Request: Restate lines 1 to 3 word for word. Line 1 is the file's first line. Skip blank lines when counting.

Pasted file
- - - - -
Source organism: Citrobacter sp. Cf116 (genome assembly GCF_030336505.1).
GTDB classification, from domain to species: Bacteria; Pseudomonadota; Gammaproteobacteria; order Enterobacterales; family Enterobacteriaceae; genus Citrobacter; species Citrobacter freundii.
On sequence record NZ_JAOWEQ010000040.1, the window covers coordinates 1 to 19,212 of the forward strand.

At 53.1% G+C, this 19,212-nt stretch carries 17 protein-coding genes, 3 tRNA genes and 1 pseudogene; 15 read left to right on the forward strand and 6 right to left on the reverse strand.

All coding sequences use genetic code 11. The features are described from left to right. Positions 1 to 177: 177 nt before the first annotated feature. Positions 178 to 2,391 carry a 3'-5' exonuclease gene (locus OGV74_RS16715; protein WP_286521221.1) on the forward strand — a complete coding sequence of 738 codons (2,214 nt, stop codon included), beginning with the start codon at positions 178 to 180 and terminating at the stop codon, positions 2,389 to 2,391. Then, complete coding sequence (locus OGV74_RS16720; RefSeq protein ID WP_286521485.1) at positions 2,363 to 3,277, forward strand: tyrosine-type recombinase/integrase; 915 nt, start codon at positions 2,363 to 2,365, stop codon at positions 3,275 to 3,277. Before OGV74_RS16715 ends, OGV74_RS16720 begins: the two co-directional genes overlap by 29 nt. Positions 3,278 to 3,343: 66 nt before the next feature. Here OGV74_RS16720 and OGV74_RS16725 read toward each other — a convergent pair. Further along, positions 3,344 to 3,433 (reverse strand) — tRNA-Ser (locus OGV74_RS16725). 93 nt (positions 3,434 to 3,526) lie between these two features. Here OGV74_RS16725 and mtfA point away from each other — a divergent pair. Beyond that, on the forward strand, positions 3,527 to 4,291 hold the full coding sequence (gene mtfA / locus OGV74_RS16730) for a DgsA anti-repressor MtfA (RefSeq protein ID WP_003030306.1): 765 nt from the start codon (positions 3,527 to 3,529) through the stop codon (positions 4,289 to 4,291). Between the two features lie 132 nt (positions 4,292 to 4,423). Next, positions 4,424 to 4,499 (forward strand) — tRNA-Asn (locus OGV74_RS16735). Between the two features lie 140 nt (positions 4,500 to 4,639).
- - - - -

Source organism: Citrobacter sp. Cf116 (genome assembly GCF_030336505.1).
GTDB classification, from domain to species: Bacteria; Pseudomonadota; Gammaproteobacteria; order Enterobacterales; family Enterobacteriaceae; genus Citrobacter; species Citrobacter freundii.
On sequence record NZ_JAOWEQ010000040.1, the window covers coordinates 1 to 19,212 of the forward strand.